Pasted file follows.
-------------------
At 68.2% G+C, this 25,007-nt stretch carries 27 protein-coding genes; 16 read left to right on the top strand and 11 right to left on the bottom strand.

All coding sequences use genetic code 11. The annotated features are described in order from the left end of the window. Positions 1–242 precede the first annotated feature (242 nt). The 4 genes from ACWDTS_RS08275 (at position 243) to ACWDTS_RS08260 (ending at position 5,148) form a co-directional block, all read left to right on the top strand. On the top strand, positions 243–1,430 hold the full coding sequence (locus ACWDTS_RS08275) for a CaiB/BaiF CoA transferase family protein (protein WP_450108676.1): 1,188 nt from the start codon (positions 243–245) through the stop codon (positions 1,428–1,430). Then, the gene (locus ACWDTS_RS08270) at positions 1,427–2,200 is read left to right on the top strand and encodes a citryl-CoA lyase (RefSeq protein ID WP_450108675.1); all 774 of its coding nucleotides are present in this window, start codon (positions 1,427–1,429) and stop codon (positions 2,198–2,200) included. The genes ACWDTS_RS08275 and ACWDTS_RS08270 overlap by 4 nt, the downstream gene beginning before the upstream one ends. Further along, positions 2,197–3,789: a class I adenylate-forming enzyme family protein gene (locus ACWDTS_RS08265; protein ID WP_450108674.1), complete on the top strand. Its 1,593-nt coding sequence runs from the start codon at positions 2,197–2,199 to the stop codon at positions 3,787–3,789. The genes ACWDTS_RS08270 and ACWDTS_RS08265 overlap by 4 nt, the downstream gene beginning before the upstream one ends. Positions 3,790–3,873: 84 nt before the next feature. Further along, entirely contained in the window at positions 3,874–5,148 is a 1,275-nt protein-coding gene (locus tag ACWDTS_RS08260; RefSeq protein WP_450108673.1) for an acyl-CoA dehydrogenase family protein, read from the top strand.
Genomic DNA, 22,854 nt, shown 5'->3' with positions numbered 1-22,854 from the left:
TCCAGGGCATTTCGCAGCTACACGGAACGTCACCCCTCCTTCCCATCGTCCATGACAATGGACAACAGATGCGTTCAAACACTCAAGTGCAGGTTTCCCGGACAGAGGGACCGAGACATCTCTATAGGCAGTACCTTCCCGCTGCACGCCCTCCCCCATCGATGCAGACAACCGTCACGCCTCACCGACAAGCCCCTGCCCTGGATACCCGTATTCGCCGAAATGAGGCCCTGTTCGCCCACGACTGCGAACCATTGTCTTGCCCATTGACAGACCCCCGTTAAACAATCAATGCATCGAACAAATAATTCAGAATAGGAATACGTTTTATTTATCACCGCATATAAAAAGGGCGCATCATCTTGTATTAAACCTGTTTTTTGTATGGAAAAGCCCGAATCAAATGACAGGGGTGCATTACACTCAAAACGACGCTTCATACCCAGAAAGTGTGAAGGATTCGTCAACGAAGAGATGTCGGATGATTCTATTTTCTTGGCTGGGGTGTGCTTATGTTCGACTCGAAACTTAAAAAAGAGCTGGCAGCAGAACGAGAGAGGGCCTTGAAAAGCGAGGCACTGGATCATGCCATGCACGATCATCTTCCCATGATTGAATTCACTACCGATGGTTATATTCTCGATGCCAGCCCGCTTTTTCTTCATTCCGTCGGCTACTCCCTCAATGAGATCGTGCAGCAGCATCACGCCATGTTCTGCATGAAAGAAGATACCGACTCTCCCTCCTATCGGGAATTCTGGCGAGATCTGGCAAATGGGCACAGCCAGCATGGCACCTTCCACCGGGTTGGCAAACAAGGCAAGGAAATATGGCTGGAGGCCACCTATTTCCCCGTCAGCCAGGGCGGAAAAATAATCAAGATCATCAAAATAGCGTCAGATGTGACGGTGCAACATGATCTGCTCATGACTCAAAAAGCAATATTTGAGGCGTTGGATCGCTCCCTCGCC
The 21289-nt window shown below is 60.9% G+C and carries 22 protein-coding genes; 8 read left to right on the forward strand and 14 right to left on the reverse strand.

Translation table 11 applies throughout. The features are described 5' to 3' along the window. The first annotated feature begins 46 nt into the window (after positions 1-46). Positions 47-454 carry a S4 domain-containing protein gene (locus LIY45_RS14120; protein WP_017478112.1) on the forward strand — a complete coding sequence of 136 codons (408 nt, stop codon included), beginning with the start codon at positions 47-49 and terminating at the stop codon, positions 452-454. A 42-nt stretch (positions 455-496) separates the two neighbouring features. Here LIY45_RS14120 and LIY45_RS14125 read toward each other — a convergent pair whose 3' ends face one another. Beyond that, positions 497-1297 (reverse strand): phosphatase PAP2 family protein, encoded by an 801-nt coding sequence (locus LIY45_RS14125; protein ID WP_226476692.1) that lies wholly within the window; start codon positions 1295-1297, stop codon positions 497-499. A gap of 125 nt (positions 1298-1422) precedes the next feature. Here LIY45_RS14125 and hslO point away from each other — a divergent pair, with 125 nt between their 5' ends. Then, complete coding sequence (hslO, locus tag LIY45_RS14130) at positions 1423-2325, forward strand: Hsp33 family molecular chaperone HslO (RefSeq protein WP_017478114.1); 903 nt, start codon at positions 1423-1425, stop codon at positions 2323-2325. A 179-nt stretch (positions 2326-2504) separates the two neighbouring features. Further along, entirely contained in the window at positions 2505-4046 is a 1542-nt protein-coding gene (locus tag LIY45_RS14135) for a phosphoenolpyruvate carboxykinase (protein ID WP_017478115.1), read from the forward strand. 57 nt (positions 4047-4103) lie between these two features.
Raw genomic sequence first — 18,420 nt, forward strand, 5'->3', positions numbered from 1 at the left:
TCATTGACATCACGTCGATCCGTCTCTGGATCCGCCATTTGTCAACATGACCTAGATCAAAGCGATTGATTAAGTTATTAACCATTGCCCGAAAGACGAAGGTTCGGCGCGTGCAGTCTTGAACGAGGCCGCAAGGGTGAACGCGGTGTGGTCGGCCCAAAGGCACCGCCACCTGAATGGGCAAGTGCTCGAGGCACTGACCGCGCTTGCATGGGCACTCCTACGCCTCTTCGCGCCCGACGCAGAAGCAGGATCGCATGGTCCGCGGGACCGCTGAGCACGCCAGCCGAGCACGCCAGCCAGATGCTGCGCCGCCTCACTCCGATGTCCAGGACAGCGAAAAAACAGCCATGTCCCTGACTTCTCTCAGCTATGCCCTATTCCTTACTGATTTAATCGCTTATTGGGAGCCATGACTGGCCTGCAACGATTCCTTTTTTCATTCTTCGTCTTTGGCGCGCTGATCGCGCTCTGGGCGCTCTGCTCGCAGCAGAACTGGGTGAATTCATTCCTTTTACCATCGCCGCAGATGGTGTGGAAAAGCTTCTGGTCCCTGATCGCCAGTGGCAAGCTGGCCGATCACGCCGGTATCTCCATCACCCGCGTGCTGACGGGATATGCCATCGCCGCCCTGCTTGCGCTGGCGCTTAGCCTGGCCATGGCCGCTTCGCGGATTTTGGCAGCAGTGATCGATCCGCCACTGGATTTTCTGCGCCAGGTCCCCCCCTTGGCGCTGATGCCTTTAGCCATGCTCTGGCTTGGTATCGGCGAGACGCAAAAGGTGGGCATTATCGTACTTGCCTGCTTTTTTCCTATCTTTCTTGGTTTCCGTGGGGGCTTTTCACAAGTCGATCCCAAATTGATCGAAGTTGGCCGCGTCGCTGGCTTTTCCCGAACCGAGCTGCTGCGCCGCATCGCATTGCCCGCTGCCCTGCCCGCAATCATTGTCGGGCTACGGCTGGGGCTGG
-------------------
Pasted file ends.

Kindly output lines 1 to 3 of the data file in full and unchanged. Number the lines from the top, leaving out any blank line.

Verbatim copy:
At 68.2% G+C, this 25,007-nt stretch carries 27 protein-coding genes; 16 read left to right on the top strand and 11 right to left on the bottom strand.

All coding sequences use genetic code 11. The annotated features are described in order from the left end of the window. Positions 1–242 precede the first annotated feature (242 nt). The 4 genes from ACWDTS_RS08275 (at position 243) to ACWDTS_RS08260 (ending at position 5,148) form a co-directional block, all read left to right on the top strand. On the top strand, positions 243–1,430 hold the full coding sequence (locus ACWDTS_RS08275) for a CaiB/BaiF CoA transferase family protein (protein WP_450108676.1): 1,188 nt from the start codon (positions 243–245) through the stop codon (positions 1,428–1,430). Then, the gene (locus ACWDTS_RS08270) at positions 1,427–2,200 is read left to right on the top strand and encodes a citryl-CoA lyase (RefSeq protein ID WP_450108675.1); all 774 of its coding nucleotides are present in this window, start codon (positions 1,427–1,429) and stop codon (positions 2,198–2,200) included. The genes ACWDTS_RS08275 and ACWDTS_RS08270 overlap by 4 nt, the downstream gene beginning before the upstream one ends. Further along, positions 2,197–3,789: a class I adenylate-forming enzyme family protein gene (locus ACWDTS_RS08265; protein ID WP_450108674.1), complete on the top strand. Its 1,593-nt coding sequence runs from the start codon at positions 2,197–2,199 to the stop codon at positions 3,787–3,789. The genes ACWDTS_RS08270 and ACWDTS_RS08265 overlap by 4 nt, the downstream gene beginning before the upstream one ends. Positions 3,790–3,873: 84 nt before the next feature. Further along, entirely contained in the window at positions 3,874–5,148 is a 1,275-nt protein-coding gene (locus tag ACWDTS_RS08260; RefSeq protein WP_450108673.1) for an acyl-CoA dehydrogenase family protein, read from the top strand.
Genomic DNA, 22,854 nt, shown 5'->3' with positions numbered 1-22,854 from the left: